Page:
An Auckland teenager who has spent much of his life in state care is warning poor quality caregivers are responsible for filling our jails with criminals.
Former foster child Tupua Hapuku Urlich addressed Social Development Minister
Paula Bennett, politicians and social leaders at a youth hui in South Auckland today.
He said it was vital the Government employed and trained carers who were able to positively influence troubled youngsters in their care.
A 2010 Office of Children's Commissioner study revealed around 1000 of the country's nearly 4000 abused and neglected children were shunted between four and six homes during their time in care. A further 800 children were raised in more than six different homes or facilities.
But Urlich, who had been placed in more than 10 homes and facilities since he was five-years-old including homes where abuse occurred, said many caregivers had little genuine interest in shaping the lives of society's most vulnerable.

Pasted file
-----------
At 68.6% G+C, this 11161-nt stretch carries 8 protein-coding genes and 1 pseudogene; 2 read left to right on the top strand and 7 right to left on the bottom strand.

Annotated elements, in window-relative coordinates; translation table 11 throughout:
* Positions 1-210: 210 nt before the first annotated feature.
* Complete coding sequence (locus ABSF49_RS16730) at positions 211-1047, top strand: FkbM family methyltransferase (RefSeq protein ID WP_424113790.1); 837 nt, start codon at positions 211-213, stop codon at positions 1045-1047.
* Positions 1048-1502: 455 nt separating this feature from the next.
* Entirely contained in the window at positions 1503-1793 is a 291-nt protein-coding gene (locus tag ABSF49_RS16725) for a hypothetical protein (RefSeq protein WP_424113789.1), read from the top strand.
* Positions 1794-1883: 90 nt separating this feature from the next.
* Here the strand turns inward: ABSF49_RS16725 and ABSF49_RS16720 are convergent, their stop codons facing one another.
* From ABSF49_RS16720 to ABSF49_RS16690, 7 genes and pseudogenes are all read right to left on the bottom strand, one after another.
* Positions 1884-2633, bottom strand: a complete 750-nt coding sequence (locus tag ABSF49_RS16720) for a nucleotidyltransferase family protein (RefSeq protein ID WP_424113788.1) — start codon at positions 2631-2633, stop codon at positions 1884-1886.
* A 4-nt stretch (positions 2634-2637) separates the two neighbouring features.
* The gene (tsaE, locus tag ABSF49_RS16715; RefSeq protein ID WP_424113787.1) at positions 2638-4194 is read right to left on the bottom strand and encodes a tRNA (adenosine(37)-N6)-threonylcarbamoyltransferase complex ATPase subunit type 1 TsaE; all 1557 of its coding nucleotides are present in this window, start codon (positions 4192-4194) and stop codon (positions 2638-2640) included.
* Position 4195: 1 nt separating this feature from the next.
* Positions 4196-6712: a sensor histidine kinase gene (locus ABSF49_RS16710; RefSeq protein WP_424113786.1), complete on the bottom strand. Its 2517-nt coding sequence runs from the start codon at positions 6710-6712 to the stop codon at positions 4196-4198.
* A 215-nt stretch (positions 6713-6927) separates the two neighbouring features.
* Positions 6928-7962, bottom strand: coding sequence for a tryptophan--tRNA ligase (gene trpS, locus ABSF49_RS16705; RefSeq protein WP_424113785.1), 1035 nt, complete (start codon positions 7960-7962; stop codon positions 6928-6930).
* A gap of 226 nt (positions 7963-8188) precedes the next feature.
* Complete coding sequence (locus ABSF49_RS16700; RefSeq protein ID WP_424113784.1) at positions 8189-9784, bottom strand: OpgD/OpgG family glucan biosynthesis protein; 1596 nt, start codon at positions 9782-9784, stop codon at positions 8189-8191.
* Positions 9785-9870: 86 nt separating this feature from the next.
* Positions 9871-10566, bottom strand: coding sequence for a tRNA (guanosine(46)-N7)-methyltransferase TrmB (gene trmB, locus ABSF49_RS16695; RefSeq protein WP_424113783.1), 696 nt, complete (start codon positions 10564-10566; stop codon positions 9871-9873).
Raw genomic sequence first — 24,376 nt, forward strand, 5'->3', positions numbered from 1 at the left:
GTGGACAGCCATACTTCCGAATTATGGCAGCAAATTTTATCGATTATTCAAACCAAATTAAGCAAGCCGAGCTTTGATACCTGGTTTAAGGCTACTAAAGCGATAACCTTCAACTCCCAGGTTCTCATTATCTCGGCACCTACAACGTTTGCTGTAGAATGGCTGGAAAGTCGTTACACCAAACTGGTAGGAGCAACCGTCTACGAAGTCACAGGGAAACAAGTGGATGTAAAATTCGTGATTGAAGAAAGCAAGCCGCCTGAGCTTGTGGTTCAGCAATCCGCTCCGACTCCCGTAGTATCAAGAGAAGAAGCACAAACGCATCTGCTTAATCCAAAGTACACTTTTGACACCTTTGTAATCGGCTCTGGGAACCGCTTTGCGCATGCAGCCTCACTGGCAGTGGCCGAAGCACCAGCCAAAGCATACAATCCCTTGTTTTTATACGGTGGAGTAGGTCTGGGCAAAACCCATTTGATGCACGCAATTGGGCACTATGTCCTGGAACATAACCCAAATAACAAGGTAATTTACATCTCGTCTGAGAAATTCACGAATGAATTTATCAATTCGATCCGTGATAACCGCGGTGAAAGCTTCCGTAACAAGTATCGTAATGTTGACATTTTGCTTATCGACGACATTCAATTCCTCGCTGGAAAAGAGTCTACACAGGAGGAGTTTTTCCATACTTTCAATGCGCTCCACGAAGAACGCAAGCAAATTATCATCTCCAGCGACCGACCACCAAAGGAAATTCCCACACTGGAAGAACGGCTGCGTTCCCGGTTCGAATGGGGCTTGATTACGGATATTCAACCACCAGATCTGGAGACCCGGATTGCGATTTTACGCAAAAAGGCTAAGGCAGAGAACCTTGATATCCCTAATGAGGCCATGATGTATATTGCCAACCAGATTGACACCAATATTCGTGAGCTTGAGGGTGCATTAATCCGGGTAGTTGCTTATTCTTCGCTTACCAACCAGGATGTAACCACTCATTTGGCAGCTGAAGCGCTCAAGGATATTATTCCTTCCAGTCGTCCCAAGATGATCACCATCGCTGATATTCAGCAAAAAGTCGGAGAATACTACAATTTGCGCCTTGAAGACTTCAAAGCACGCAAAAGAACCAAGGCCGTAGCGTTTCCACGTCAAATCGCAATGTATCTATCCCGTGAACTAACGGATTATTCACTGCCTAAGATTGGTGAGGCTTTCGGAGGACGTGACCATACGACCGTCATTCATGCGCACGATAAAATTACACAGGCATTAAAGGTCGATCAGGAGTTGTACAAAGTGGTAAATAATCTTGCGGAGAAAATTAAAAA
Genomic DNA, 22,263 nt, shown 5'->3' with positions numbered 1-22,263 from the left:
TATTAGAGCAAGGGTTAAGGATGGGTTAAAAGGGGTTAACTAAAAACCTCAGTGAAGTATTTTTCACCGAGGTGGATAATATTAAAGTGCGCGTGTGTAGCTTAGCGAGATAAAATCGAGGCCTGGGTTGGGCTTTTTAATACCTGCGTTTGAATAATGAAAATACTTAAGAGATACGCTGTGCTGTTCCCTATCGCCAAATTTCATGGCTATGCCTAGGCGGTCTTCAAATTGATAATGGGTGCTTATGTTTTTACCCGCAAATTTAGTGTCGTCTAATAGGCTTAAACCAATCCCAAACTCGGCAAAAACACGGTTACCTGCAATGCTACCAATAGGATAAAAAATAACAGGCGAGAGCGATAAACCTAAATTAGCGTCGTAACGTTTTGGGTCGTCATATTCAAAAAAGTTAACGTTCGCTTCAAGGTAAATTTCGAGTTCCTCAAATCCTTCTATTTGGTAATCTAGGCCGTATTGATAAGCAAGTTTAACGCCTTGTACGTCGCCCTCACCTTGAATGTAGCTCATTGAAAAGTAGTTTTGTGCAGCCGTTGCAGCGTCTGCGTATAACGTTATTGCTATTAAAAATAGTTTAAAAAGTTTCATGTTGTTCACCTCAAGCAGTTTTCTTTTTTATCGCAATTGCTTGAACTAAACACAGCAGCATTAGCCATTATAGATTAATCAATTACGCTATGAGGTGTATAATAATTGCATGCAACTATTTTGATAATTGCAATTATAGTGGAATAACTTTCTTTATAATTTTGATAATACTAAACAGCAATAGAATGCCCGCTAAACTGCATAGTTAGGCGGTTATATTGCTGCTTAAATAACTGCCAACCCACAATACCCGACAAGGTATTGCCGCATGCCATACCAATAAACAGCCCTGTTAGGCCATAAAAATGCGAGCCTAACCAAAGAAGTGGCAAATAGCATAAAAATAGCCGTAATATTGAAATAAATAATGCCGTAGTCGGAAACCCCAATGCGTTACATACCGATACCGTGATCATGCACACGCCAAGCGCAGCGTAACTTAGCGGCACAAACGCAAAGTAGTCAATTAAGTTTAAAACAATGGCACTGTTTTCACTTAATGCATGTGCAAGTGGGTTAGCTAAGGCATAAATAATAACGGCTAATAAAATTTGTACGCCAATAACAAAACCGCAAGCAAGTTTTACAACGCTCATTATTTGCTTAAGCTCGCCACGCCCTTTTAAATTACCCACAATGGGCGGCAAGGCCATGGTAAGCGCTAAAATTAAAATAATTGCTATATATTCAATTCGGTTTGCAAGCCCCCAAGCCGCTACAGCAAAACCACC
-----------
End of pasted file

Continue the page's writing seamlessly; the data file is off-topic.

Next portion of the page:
A number of his peers had since ended up on the wrong side of the law and he blamed a culture of negligence prevalent in homes and care facilities.
The seventeen-year-old North Shore boy, who is taking the first steps towards a career in medicine, called on the Government to put more time and focus on those in care and understand the full impact they had on the lives of children.
Urlich was also critical of the how children in state care were constantly shifted. The disruption had robbed him of a stable and nurturing environment where he could learn vital social skills and develop academically.
"If you have no stability, no role models, it steers you on a different path in life.''
He said things changed for the better after connecting with a teacher at a school for troubled boys who was a distant relative. The man became a mentor and the teen now regarded him as a father figure.
Urlich was also concerned wards of the state were released from all care by the Government at 17 years of age and recommended this be raised to 18 years.
Bennett told the hui she would explore raising the age to 18 years extending support for children in care and who were still at school or in vocational training.